Before I go dark as I must for the next two and a half weeks or so, I thought I would present this partially rewritten old removed blog post. It's entirely too simple, but advocates some worthwhile habits all the same.
In this post I would like you to consider the folly of internet villainy. Or rather, the folly of indicating an individual or group as being a villain or villainous on the flimsiest of evidence- if any at all.
Now, to be clear I am not saying villains do not exist. There are all too many people who, via grotesque narcissism or compulsive deception certainly qualify, however they are- I believe- vastly rarer than many would believe. Instead I note that most vilification in the media and internet has been not only horrible, but horribly ineffective to the point of being outright counterproductive.
Why? Because as a society- I speak of the internet especially- we do need to collectively learn that there is nothing to be gained from getting incredibly angry about people being wrong on the internet. There is nothing to be gained from trying to paint people we disagree with as irredeemable human beings unworthy of basic dignity (I believe some exceptions apply, but are- I would insist- most rare indeed and not to be casually identified).
When you paint someone as a villain you oversimplify and exclude the possibility that they are simply mistaken. Worse, by painting them as an irredeemable villain you effectively exclude yourself from being taken seriously by them. Very few people on the internet, when faced with abuse and vitriol, become more likely to change their opinion as a result.
On the contrary, they are more likely to buckle down in defense of their point of view and may even stop considering whatever the given subject is objectively at all.
Who is right becomes more important that what is right and when that happens- everyone loses.
To avoid this, I would put forth that it would serve any reader well to be more aware of hyperbole. A.K.A. jingo, rhetoric, drama, or fishnozzle.
Now, hyperbole is not something commonly effective on someone who disagrees with you. Instead it is something you must be wary of in your allies. It will most often be used in an echo chamber, or closed circle of like-minded individuals to reinforce a siege mentality and discourage any disagreement with the consensus.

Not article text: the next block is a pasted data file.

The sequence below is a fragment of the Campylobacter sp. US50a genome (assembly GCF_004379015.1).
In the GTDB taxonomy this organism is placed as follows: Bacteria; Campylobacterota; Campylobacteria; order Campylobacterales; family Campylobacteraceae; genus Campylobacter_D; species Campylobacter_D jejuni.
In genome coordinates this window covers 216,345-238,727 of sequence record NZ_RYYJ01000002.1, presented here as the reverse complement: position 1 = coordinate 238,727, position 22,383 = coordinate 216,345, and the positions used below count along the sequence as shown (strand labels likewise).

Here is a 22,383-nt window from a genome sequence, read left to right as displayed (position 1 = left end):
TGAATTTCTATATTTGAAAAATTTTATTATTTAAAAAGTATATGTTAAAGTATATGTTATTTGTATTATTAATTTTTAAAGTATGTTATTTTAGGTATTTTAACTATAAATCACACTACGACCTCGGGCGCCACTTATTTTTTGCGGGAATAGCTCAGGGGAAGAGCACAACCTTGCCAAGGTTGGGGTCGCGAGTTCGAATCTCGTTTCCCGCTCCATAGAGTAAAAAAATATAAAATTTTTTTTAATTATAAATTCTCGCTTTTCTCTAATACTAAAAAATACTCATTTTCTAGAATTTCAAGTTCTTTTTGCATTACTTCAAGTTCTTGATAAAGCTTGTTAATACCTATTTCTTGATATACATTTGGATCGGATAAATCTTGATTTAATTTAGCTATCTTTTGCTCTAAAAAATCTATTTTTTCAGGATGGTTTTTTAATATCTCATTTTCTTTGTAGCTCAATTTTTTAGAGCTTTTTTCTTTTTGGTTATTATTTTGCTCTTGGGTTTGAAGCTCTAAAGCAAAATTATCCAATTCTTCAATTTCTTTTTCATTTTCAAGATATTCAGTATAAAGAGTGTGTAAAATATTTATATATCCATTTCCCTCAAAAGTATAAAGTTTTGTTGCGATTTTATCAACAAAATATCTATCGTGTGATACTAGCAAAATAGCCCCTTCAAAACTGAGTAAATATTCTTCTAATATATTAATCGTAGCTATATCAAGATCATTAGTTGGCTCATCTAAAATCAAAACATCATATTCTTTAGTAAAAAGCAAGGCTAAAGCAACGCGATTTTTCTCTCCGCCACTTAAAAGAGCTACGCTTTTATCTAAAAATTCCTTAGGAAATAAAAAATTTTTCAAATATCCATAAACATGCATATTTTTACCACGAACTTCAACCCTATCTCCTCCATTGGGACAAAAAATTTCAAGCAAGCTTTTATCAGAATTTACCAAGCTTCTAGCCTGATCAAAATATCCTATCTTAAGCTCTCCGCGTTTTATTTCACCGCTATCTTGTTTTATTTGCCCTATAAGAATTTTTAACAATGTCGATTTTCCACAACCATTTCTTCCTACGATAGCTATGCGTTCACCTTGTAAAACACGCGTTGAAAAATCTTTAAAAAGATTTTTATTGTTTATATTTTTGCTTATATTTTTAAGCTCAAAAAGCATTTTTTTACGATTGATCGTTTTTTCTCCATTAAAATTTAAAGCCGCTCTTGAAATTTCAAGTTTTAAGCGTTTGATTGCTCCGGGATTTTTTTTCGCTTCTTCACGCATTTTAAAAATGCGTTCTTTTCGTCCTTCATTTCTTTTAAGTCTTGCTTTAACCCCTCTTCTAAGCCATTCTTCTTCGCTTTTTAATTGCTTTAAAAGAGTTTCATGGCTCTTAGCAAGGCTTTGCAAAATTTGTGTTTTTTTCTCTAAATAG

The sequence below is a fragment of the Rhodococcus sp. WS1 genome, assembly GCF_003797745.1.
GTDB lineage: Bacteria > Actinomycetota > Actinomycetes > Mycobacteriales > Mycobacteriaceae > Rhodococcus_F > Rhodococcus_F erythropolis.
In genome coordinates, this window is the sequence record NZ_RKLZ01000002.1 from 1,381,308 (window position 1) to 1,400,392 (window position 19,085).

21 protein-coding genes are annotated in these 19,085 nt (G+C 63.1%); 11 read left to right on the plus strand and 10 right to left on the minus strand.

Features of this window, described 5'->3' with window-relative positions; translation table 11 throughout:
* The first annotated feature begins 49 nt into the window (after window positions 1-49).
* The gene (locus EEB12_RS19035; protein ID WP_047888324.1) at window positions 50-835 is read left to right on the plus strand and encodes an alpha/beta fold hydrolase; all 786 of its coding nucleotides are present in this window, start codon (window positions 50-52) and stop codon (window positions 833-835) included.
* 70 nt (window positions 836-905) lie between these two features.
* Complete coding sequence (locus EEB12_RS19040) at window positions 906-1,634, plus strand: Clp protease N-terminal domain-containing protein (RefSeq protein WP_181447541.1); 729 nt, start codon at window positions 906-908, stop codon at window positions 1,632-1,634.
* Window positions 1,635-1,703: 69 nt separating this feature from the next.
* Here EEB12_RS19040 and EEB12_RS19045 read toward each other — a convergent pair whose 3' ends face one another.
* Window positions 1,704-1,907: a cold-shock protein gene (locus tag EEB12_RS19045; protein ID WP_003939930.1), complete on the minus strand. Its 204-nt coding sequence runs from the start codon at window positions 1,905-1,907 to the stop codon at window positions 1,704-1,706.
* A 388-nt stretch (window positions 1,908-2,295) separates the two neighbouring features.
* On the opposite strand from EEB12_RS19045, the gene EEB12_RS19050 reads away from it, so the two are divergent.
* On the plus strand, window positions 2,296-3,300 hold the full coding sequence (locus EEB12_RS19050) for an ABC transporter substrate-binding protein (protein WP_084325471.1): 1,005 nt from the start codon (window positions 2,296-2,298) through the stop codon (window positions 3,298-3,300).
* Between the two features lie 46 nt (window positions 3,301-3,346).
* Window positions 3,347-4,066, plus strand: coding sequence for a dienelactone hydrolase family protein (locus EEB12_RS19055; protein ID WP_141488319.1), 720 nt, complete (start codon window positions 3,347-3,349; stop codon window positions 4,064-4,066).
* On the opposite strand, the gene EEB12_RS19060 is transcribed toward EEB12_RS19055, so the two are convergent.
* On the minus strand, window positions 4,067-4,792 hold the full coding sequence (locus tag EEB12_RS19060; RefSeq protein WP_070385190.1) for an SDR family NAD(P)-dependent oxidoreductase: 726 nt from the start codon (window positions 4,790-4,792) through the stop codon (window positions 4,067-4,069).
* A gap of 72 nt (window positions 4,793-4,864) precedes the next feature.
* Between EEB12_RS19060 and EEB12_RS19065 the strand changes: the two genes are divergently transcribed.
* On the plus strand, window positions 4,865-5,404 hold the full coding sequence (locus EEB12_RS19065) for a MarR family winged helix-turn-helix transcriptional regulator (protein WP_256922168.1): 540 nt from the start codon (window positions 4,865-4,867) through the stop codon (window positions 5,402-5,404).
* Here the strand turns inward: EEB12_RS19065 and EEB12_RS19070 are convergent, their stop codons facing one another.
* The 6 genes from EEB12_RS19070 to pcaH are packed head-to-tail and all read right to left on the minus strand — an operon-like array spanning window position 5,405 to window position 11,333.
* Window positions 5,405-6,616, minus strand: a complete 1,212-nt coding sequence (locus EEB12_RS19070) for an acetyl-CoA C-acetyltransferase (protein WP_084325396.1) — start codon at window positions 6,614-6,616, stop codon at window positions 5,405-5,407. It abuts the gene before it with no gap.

It is the megaphone by which the loudest idiot ensures they are heard over the others.
It needs to stop, yet it can only be stopped internally. You, dear reader, need to be able to stop and ask yourself 'is what I am saying accurate or dramatically exaggerated?' if the latter, you will need to be the one to then re-evaluate and back down.
If you do not, YOU run the risk of becoming the loudest idiot or a minion thereof. Worse still, hyperbole works on the user as, or even more effectively than it does on anyone else.
This is how Men's Right Activists convince themselves they are oppressed by women. This is how wishful special omniqueer you-can't-prove-I'm-NOT-an-oppressed-minority types come to genuinely believe they are as well.
These people are not the enemy though. Their backwards thinking is. The enemy is a problem, not a person.
When you attack a person rather than a problem as if they are the enemy, you create a self-fulfilling prophecy in most cases. It turns out that when you attack the average person, they tend to react to it as if YOU were the enemy. Imagine that.
Finally, spare yourself considerable grief. Do not bother trying to harass MRAs or Social Justice Warriors out of existence. It's not going to work and each of them will just take it as confirmation of their existing biases. Effectively using it as encouragement.
Instead I would encourage you to take this quote to heart.
"It is wise to direct your anger toward problems - not people; to focus your energies on answers - not excuses." - William Arthur Ward
If you solve the problems that give rise to these people, you set the stage for everyone to move on to something more worthwhile.
Or, failing that, donate to a worthwhile charity to spite your enemy I guess. That's better at least. You know we've got a lot of room for improvement when 4chan shows us a better way.
Perhaps most comically of all is the fact that this Jesus is still far too improbably Caucasian to be a proper representative of the Middle Eastern Jewish Son of God.